CNMS RESEARCH

Tunable Metallic Conductance in Ferroelectric Nanodomains

Peter Maksymovych,1 Anna N. Morozovska,2,3 Pu Yu,4 Eugene A. Eliseev,3 Ying-Hao Chu,4,5 Ramamoorthy Ramesh,4 Arthur P. Baddorf,1 and Sergei V. Kalinin1

1 Center for Nanophase Materials Science, Oak Ridge National Laboratory, Oak Ridge, TN, 37831
2 Institute of Semiconductor Physics, National Academy of Science of Ukraine,41, pr. Nauki, 03028 Kiev, Ukraine
3 Institute for Problems of Materials Science, National Academy of Science of Ukraine,3, Krjijanovskogo, 03142 Kiev, Ukraine
4 Department of Materials Science and Engineering and Department of Physics, University of California, Berkeley, CA 94720
5 Department of Materials Science and Engineering, National Chiao Tung University, Hsinchu, Taiwan 30010

Achievement

We have utilized nanoscale ferroelectric switching to activate metallic conduction through an otherwise insulating lead-zirconate titanate, PbZr0.2Ti0.8O3 (PZT) film. This is the first time metallic conduction channels due to ferroelectric properties have been demonstrated in an oxide material, even though theoretical proposals hinting at such a possibility date back to the 1970’s [1–3]. Our experimental measurements and theoretical analysis have also revealed that the magnitude of metallic conductivity is tunable by changing the size of the nanodomain and, correspondingly, the tilt angle of its domain walls. This new manifestation of the well-known ferroelectric field effect [4] results in colossal and tunable resistive switching synchronized with ferroelectric switching. Finally, our work demonstrates that the topology of the ferroelectric polarization can create dramatically different electronic conduction mechanisms in the exact same region of a ferroelectric material, and that flexoelectric coupling can be important for the conductivity of ferroelectric domain walls.

Significance

Ferroic interfaces, such as ferroelectric domain walls and vortices, are unique nanoscale entities because they are defined by lattice symmetry rather than its chemical composition. As a result, they can be created, patterned and erased with applied fields repeatedly within the same volume of the material. There is however a dearth of experimental examples of distinct electronic properties of ferroic interfaces, in contrast to rich electronic behaviors (2DEG, superconductivity) of chemically-defined interfaces between complex oxides. Recent experiments in BiFeO3 [5] and PZT [6] revealed interfacial conductivity of ferroelectric domain walls, but so far their electronic behavior has been that of a leaky dielectric and distinct conduction channels associated with the domain walls have remained elusive. In contrast to previous works, we measured the electronic properties of ferroelectric topologies created at the instance of ferroelectric switching. It is here that we found the long-sought metallic conductivity. We have observed large current densities (up to 30,000 A/cm2), colossal resistive switching ratios (up to 10,000:1) and temperature-independent conductance from 100‒400K in a relatively thick film of an insulating oxide. These properties pave the way to new applications for ferroic interfaces in oxide nanoelectronics, such as information storage and neuromorphic computing. At the same time, extending our studies onto mutliferroics, mixed-phase and anti-ferroelectrics may reveal a whole new family of previously unknown electronic properties.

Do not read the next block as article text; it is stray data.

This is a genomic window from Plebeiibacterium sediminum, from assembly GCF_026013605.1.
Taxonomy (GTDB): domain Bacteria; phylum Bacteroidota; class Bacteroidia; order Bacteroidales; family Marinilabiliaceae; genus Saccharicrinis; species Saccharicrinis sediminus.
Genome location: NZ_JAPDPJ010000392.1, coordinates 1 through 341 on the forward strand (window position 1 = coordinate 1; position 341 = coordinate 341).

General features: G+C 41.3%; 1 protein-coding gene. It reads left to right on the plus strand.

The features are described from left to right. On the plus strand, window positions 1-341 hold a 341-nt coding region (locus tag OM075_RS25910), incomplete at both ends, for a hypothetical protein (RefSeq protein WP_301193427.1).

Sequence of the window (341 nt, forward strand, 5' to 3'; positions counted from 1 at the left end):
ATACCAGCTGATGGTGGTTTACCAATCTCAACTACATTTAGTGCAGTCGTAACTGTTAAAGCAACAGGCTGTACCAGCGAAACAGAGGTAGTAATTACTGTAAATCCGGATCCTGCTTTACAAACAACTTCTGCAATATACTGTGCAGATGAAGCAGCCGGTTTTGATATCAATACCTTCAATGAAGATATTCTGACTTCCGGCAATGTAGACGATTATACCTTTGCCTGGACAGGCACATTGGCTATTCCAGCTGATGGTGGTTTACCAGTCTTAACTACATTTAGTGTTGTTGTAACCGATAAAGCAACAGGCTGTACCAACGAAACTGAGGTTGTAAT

Credit

Published in Nano Letters, DOI: 10.1021/nl203349b. Research at Oak Ridge National Laboratory's Center for Nanophase Materials Sciences was sponsored by the Scientific User Facilities Division, Office of Basic Energy Sciences, U.S. Department of Energy. SVK was supported by the U.S. Department of Energy, Basic Energy Sciences, Materials Sciences and Engineering Division. Material synthesis at Berkeley was partially supported by the SRC-NRI-WINS program as well as by the Director, Office of Science, Office of Basic Energy Sciences, Materials Sciences Division of the U. S. Department of Energy under contract No. DE-AC02-05CH1123.

References:
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  2. Eliseev, E.A.; Morozovska, A.N.; Svechnikov, G.S.; Gopalan, V.; Shur, V. Y. arxiv.org/abs/1103.2745.
  3. Gureev, M.; Tagantsev, A.; Setter, N. Phys. Rev. B. 83, 184104 (2011).
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  5. Seidel, J.; Martin, L. W.; He, Q.; Zhan, Q.; Chu, Y.-H.; Rother, A.; Hawkridge, M. E.; Maksymovych, P.; Yu, P.; Gajek, M.; Balke, N.; Kalinin, S. V.; Gemming, S.; Wang, F.; Catalan, G.; Scott, J. F.; Spaldin, N. A.; Orenstein, J.; Ramesh, R. Nat. Mat. 8, 229-234 (2009).
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